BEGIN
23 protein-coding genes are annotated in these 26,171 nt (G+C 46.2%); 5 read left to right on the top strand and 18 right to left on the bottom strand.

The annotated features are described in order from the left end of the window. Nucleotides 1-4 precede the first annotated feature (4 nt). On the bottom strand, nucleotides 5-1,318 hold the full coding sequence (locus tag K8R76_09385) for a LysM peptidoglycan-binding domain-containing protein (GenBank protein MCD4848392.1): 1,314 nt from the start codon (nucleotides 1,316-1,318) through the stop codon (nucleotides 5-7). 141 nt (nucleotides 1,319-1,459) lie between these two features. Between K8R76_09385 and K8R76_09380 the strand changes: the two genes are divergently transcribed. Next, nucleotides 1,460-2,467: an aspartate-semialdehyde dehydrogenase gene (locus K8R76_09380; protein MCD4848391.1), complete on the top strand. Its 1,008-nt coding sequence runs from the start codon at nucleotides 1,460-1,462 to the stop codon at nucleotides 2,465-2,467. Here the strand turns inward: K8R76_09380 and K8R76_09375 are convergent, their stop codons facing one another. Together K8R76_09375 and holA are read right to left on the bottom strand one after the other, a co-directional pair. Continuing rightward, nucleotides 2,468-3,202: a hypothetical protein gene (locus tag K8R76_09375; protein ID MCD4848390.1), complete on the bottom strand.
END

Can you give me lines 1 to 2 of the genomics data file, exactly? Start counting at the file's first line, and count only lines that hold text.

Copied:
23 protein-coding genes are annotated in these 26,171 nt (G+C 46.2%); 5 read left to right on the top strand and 18 right to left on the bottom strand.

The annotated features are described in order from the left end of the window. Nucleotides 1-4 precede the first annotated feature (4 nt). On the bottom strand, nucleotides 5-1,318 hold the full coding sequence (locus tag K8R76_09385) for a LysM peptidoglycan-binding domain-containing protein (GenBank protein MCD4848392.1): 1,314 nt from the start codon (nucleotides 1,316-1,318) through the stop codon (nucleotides 5-7). 141 nt (nucleotides 1,319-1,459) lie between these two features. Between K8R76_09385 and K8R76_09380 the strand changes: the two genes are divergently transcribed. Next, nucleotides 1,460-2,467: an aspartate-semialdehyde dehydrogenase gene (locus K8R76_09380; protein MCD4848391.1), complete on the top strand. Its 1,008-nt coding sequence runs from the start codon at nucleotides 1,460-1,462 to the stop codon at nucleotides 2,465-2,467. Here the strand turns inward: K8R76_09380 and K8R76_09375 are convergent, their stop codons facing one another. Together K8R76_09375 and holA are read right to left on the bottom strand one after the other, a co-directional pair. Continuing rightward, nucleotides 2,468-3,202: a hypothetical protein gene (locus tag K8R76_09375; protein ID MCD4848390.1), complete on the bottom strand.